This study is a reference grammar of Djambarrpuyŋu. Djambarrpuyŋu is an agglutinative non-configurational language spoken in north-east Arnhem Land in the Northern Territory of Australia. There are perhaps 1000 speakers of Djambarrpuyŋu. Unlike other Australian languages it is being spoken by a greater number of people than would have occurred traditionally. This study focuses on the language of older Djambarrpuyŋu clanspeople as occurs in texts. It covers areas of phonology, morphology and syntax as revealed in this corpus and through elicitation. There are numerous examples from the texts throughout the study.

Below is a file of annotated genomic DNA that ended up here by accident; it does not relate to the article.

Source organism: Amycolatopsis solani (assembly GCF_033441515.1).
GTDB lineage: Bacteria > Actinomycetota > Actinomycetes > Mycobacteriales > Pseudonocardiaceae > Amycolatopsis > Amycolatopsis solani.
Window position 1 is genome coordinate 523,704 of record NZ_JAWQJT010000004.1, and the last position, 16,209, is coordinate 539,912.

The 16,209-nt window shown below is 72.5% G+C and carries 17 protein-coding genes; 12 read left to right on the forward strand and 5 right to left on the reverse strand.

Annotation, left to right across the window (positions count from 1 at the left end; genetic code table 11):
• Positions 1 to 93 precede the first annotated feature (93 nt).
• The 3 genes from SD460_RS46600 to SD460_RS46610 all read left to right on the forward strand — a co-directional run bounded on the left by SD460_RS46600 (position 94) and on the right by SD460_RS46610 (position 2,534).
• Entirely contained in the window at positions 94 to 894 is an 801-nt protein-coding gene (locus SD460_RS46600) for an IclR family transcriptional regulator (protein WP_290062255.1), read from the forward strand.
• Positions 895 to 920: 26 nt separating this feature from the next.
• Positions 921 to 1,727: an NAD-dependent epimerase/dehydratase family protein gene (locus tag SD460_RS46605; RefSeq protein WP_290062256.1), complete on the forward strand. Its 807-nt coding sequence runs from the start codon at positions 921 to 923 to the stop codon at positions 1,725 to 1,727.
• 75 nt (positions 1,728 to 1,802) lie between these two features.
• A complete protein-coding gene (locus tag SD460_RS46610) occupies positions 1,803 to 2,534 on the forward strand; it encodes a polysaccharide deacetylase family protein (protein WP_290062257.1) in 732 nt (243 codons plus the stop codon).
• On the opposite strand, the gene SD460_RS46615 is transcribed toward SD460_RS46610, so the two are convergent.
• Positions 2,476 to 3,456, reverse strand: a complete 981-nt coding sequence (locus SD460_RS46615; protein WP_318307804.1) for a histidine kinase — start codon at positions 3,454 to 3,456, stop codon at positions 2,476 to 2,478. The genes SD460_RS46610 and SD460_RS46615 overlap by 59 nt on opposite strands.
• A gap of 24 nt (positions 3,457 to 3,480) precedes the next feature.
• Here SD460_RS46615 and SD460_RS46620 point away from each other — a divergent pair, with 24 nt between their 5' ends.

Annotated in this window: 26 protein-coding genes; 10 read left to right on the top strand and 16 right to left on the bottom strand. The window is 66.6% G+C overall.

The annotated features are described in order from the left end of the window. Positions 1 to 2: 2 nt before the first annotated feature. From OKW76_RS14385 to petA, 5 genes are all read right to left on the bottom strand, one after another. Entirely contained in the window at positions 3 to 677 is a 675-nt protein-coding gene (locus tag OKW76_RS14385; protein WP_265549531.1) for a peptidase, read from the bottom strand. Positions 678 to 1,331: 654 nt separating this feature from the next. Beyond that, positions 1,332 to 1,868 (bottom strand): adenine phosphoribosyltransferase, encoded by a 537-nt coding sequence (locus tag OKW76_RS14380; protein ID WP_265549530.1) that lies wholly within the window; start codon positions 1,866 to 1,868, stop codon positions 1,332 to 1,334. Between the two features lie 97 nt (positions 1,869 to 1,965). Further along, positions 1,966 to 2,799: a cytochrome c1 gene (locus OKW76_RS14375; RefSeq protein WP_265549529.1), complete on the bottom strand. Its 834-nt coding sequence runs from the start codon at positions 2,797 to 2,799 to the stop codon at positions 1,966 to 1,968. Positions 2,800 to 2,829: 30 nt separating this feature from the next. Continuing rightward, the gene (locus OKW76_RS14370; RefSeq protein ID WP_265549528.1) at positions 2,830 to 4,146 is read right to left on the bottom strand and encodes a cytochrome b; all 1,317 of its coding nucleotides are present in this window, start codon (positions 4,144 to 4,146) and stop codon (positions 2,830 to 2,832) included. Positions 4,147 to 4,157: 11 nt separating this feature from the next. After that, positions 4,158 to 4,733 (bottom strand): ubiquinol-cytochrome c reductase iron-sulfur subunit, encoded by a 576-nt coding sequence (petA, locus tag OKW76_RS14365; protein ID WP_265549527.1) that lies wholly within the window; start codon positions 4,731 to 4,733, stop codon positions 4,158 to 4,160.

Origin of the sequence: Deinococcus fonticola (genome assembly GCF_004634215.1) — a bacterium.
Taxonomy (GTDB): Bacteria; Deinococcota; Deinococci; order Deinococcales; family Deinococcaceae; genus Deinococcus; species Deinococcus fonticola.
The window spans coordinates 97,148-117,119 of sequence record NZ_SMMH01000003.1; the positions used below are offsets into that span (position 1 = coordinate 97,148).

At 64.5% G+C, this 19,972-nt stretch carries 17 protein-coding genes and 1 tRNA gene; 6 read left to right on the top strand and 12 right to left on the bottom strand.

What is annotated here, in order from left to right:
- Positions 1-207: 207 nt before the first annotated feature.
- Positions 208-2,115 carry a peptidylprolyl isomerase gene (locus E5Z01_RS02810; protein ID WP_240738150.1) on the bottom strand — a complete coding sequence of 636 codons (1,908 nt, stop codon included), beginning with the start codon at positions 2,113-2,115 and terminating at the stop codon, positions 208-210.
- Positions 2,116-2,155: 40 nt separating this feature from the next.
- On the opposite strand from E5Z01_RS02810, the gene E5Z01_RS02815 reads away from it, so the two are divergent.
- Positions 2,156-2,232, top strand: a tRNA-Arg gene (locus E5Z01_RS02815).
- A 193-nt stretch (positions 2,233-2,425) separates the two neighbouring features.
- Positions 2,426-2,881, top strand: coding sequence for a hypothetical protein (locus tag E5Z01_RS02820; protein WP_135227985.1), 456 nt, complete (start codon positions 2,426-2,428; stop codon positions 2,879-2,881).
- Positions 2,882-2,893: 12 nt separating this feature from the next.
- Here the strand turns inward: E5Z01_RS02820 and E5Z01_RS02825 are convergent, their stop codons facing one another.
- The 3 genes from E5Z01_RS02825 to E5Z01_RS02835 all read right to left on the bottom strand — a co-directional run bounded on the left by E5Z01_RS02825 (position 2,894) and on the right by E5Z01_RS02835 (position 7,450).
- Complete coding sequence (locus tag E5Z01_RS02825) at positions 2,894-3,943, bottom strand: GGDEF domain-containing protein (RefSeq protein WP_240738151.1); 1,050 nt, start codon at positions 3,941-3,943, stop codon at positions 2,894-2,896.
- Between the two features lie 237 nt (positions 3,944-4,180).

Phonologically the language is of interest because of the presence of a stop contrast and a glottal stop. Djambarrpuyŋu has been affected by regional morphophonological processes such as lenition and vowel deletion. Demonstratives are used not only to indicate spatial deixis and temporal relations, but also function prominently in referential tracking in texts. There is a specific set of pronominals used to code intraclausal coreference. Case suffixes may have adnominal, relational or complementizer functions. Tense needs to be described in terms of metrical and cyclical factors. The study also describes the synchronic relationship of Djambarrpuyŋu to other languages in the area, with particular attention to the closely related clan varieties Djapu, Gupapuyŋu and Gumatj.